Investors fear a wave of new infections
London (AFP) - European stock markets bounced back Friday from recent losses, but an increase in global coronavirus infections fanned worries about a feared second wave, dealers said.
Key European indices were posting healthy gains by the mid-afternoon.
“Governments and central banks continue to shield equities from the bad news on fresh spikes in coronavirus and evidence of the economic damage wrought by the pandemic,” said Russ Mould, investment director at brokerage AJ Bell.
But on Wall Street, the Dow index lost ground at the opening bell as investors conviction about a rebounding economy was “being stymied by lingering COVID-19 concerns as new cases persist”, said analysts at the Charles Schwab brokerage.
Adding to caution were US personal spending data for May which showed a smaller than expected rebound from the previous month, they said.
- Concerns of new surge -
With several US states – particularly Texas, Florida and California – reporting a rebound in virus cases, there is an increasing sense that leaders will have to stall their economic reopenings and in some cases reimpose containment measures.
The World Health Organization meanwhile raised concerns of a new surge in Europe, where lockdown easing has seen flights between countries resume and bars, restaurants and cinemas reopen.
However, China, where the disease was first detected late last year, said it had controlled an outbreak in Beijing that had briefly raised fears of a second wave and prompted new restrictions.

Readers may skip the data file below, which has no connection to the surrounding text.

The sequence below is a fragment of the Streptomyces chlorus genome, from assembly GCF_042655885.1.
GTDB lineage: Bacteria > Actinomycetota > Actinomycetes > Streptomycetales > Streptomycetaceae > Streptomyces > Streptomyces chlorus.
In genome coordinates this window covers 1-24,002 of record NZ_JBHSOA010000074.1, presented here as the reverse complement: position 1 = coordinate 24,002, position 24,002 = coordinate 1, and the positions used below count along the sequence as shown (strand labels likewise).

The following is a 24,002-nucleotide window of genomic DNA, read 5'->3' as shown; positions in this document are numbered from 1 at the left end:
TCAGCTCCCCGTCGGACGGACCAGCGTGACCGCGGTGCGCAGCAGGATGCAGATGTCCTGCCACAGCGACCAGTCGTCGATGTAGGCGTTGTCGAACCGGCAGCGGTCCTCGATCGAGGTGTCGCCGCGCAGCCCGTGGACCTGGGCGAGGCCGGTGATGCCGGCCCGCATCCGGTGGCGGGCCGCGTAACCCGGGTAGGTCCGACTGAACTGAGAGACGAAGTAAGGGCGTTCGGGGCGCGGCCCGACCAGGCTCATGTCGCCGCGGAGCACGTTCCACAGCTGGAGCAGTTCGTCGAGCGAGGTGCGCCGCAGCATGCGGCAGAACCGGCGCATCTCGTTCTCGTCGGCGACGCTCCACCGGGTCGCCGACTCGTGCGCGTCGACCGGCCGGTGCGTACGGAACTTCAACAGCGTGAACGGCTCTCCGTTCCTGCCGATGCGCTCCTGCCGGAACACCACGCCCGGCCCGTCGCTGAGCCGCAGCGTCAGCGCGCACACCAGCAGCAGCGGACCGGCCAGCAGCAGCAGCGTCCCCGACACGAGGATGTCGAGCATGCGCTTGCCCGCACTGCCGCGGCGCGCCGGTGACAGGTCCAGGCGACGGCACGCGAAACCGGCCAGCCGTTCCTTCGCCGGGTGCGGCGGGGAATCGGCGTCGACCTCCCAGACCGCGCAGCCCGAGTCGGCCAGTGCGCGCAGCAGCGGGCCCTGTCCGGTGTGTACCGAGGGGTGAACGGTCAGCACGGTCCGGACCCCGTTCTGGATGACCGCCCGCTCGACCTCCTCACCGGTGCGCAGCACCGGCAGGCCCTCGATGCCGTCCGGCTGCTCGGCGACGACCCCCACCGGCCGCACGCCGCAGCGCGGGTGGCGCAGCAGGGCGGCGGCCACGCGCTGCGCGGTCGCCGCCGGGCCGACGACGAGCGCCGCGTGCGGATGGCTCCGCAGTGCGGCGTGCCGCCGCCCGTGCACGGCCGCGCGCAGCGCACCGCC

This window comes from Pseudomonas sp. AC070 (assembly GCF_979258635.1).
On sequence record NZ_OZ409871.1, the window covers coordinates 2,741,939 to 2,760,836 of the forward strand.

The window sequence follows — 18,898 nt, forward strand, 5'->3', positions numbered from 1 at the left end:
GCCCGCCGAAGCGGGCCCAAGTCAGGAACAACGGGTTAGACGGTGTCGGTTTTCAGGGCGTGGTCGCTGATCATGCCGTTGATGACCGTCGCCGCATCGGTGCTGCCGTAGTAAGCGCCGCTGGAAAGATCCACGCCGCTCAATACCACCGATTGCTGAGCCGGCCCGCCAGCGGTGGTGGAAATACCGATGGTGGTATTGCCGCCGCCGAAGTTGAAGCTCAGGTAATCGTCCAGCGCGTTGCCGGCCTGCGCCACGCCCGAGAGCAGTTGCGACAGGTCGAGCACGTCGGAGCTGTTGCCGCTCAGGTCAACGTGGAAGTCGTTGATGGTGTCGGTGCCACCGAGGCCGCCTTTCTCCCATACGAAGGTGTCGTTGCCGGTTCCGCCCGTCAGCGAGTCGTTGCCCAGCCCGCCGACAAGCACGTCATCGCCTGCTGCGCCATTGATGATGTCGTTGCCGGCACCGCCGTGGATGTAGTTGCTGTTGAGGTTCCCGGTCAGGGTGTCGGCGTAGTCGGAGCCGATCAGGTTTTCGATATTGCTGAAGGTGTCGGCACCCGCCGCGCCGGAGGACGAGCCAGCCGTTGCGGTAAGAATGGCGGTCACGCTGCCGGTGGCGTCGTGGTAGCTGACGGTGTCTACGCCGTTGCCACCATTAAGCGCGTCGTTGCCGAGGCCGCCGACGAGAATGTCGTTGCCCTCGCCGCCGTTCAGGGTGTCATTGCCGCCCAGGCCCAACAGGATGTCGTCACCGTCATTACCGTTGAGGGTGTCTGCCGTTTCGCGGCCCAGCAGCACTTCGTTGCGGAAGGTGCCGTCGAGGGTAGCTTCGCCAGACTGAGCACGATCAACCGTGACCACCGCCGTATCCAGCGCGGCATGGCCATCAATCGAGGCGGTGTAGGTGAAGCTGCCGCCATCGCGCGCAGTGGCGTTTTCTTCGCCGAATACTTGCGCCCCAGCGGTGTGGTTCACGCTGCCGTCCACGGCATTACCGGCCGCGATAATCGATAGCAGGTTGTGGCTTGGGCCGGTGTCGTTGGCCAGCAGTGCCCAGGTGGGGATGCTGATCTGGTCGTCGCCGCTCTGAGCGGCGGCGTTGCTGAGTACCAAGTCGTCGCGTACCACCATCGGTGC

While investors continued to see the positives, backed up by trillions of dollars in government support, analysts suggested the three-month rally in world equities could be stuttering.
In Asia Hong Kong stocks fell after the US Senate approved a bill that would lay out sanctions on Chinese officials who undermine the city’s autonomy as Beijing pushes forward with a controversial national security law.
- UK retail in focus -
Back in Europe, fresh evidence emerged Friday of coronavirus winners and losers in Britain’s battered retail sector.
Supermarket king Tesco saw its share price rally after logging bumper sales, as people switched to online grocery deliveries during the nationwide lockdown.
“The pandemic remains the central theme and Tesco has certainly stepped up to the plate in response,” commented Richard Hunter, Head of Markets at online brokerage Interactive Investor.
However, the sector remained pressured after British shopping centre giant Intu, already hit hard before the coronavirus lockdown, warned Friday that it was on the brink of collapse after talks failed to restructure its finances.
The debt-laden firm, which owns 17 giant shopping malls including MetroCentre and the Trafford Centre in northern England and Lakeside in the southeast, was seeking to progress talks with creditors before a midnight deadline.
- Key figures around 1335 GMT -
London - FTSE 100: UP 1.3 percent at 6,225.88 points
Frankfurt - DAX 30: UP 0.5 percent at 12,232.51
Paris - CAC 40: UP 1.1 percent at 4,971.20
EURO STOXX 50: UP 0.8 percent at 3,243.45
New York - Dow: DOWN 0.8 percent at 25,531.61
Tokyo - Nikkei 225: UP 1.1 percent at 22,512.08 (close)
Hong Kong - Hang Seng: DOWN 0.9 percent at 24,549.99 (close)
Shanghai - Composite: Closed for public holiday
West Texas Intermediate: DOWN 0.5 percent at $38.52 per barrel
Brent North Sea crude: DOWN 0.2 percent at $42.06
Euro/dollar: UP at $1.1228 from $1.1218 at 2100 GMT
Dollar/yen: DOWN at 107.02 yen from 107.19 yen
Pound/dollar: DOWN at $1.2375 from $1.2419
Euro/pound: UP at 90.73 pence from 90.33 pence